AS CHURCH attendances continue to dwindle, one ancient tradition remains strong.

The Camino de Santiago, Europe’s most popular pilgrimage route, attracts 250,000 pilgrims annually, up from just a few thousand during the 1970s.

A resurgence is also being witnessed across Scotland with six major pilgrimage routes under development, while holy places have seen a 14 per cent rise in visitor numbers since 2013.

Now after centuries of hostility towards pilgrimages, Kirk leaders are set to embrace the religious excursion as part of moves boost the cause of Christianity.

This year the General Assembly of the Church of Scotland will be asked to vote on the practice and affirm its place.

During the Middle Ages when pilgrimage was practised across Europe, Scotland’s holy places such as St Andrews and Iona became significant sites of worship.

However, during the Reformation, devotees rebelled against abuses such as selling relics of sacred objects like pieces of saints clothing, locks of hair or bones.

Reformers discouraged pilgrimages, viewing them as superstitious, and they fell out of favour across Europe for a time. However, they never quite fell away.

John Bunyan’s Pilgrim’s Progress, for example, viewed pilgrimage as a metaphor for the challenges we face on our pathway through life.

Speaking about the vote to reverse centuries of opposition to the practice, Rev Dr Richard Frazer, convener of the Kirk’s Church and Society Council, said: “What those who frowned on pilgrimage missed is that the most important part of pilgrimage is not the destination but the journey. It is on the journey that we meet others and find Christ in the stranger. It’s unfortunate that in reforming some wrongful practices, we may have neglected a way to worship that is meaningful to so many.”

A report on pilgrimage is to be presented to the General Assembly this summer, from which a deliverance will be voted on “to affirm the place of pilgrimage within the life of the Church.”

Dr Frazer said: “Worship comes in many forms and pilgrimage is one of them. The habits of Sunday morning services, as noble and as good as they are, do not necessarily reach people who have a profound spiritual hunger, but have never developed those habits.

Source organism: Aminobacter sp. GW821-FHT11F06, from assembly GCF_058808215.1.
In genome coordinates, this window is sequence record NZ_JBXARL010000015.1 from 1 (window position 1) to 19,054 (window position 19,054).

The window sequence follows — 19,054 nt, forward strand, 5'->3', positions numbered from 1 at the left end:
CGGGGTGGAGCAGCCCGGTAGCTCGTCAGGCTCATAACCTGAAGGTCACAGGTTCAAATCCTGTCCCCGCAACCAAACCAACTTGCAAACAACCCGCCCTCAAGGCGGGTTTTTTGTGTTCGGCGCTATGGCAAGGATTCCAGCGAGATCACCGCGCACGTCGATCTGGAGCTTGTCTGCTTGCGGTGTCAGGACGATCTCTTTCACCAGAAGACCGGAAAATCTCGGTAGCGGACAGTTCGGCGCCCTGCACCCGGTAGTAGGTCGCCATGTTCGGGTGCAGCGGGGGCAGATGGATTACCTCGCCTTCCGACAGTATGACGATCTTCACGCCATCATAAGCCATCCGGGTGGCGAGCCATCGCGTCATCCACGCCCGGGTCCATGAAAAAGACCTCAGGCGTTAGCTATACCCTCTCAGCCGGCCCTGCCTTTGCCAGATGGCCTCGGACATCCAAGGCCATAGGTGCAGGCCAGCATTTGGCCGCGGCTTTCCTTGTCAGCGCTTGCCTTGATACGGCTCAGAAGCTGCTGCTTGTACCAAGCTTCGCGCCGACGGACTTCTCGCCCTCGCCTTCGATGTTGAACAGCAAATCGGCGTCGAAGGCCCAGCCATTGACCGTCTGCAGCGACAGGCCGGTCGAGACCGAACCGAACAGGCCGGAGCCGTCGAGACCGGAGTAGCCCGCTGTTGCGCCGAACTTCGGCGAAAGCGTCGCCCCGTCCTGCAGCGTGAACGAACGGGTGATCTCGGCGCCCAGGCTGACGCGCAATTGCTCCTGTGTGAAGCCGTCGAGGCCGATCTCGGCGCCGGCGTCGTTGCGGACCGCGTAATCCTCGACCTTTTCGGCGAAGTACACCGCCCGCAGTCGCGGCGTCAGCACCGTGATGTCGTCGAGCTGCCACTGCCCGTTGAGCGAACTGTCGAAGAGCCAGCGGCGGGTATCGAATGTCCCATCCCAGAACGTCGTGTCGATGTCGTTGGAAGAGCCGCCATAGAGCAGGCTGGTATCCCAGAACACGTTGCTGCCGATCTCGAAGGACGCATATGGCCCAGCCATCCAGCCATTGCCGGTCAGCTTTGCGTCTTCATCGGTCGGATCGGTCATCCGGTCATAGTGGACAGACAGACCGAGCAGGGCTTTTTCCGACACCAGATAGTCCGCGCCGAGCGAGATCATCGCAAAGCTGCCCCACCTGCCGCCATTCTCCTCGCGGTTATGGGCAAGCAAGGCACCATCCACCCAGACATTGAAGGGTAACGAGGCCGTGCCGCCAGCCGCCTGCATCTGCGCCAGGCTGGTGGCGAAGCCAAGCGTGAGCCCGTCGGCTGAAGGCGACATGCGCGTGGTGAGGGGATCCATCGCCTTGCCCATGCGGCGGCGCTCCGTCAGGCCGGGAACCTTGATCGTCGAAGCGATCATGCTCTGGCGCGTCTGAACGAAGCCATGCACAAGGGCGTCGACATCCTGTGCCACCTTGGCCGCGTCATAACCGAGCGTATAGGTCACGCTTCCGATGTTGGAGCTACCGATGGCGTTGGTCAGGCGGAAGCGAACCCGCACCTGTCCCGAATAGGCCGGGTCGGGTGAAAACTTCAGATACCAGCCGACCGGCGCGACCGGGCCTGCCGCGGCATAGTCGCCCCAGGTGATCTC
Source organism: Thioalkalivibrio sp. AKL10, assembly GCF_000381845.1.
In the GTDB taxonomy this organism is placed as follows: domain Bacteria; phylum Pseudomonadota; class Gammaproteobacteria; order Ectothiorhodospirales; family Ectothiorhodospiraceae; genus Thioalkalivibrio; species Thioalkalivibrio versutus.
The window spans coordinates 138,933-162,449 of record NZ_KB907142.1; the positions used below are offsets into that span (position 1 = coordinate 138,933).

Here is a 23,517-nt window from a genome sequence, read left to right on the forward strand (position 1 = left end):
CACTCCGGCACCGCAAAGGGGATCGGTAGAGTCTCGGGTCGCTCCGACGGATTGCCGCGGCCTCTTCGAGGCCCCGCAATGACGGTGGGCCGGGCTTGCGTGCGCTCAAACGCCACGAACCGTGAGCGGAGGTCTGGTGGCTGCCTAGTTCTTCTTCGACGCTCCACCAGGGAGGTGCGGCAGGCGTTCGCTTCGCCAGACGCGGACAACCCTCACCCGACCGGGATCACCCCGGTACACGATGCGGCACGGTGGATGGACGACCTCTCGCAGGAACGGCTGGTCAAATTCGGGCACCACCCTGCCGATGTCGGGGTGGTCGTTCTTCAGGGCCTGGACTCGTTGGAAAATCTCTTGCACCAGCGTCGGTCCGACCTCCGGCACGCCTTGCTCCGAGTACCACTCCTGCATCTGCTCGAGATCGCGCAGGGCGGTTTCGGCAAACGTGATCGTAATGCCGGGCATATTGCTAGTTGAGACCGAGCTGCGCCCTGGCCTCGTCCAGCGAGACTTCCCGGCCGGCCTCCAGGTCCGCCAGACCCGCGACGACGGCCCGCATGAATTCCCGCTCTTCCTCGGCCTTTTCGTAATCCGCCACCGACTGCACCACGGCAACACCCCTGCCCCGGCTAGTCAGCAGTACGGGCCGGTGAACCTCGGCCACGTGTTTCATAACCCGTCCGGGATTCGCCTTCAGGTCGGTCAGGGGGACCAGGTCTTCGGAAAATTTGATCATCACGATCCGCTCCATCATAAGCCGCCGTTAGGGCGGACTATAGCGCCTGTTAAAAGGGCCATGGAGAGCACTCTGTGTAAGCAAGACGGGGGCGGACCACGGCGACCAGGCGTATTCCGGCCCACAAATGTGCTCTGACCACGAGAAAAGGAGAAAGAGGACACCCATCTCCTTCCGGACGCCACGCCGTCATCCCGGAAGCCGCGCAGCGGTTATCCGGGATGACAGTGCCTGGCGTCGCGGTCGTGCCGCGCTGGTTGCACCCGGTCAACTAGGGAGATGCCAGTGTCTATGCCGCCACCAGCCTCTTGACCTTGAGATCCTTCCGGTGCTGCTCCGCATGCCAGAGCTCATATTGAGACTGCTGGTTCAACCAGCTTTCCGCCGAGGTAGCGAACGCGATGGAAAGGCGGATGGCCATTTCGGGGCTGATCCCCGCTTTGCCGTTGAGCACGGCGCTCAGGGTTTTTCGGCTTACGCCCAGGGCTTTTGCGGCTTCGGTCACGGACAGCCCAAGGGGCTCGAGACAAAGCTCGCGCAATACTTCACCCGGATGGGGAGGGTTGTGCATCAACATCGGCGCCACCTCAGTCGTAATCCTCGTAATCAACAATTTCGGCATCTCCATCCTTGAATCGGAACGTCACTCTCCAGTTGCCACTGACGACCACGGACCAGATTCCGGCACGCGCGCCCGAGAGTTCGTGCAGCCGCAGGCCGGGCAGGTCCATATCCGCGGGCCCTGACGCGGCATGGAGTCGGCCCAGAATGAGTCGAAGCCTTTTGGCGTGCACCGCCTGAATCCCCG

“People who walk the Camino may not be conventionally religious, but very few who reach Santiago de Compostella would deny the journey there was a spiritual experience. In a time when the Church is looking for new ways to touch the hearts of all people, pilgrimage is a very powerful tool.”

In the first centuries AD Jerusalem and other Biblical sites quickly became a destination for early Christians. Known as the People of the Way, those first Christians were instructed to journey so that they might spread the good news. Over centuries the missionary saints became legends.

Saints and their exploits became associated with special places: St Columba and Iona; St Ninian and Whithorn; St Cuthbert and Lindisfarne; St Magnus and Orkney; St Mungo and Glasgow; St Andrew and St Andrews.

Last month the National Lottery announced new funding of £399,000 to develop the Fife Pilgrims way, a 70-mile route that will travel from Culross and South Queensferry to St Andrews. And on Easter Sunday – the 900th anniversary of St Magnus’s death – a pilgrimage route in his honour will be launched in Orkney.

Rev David McNeish, minister for Birsay, Harray and Sandwick in Orkney, says the St Magnus Way came about after a small group of people from different churches came together to discuss a pilgrimage route on the island.

“After St Magnus’s martyrdom on the island of Egilsay his body was brought to Birsay on the mainland. Then 20 years later, when the seat of power moved to Kirkwall, his bones were taken there. So there was a journey Magnus himself took after his death, as well as evidence of people making pilgrimage to Orkney in the Middle Ages.”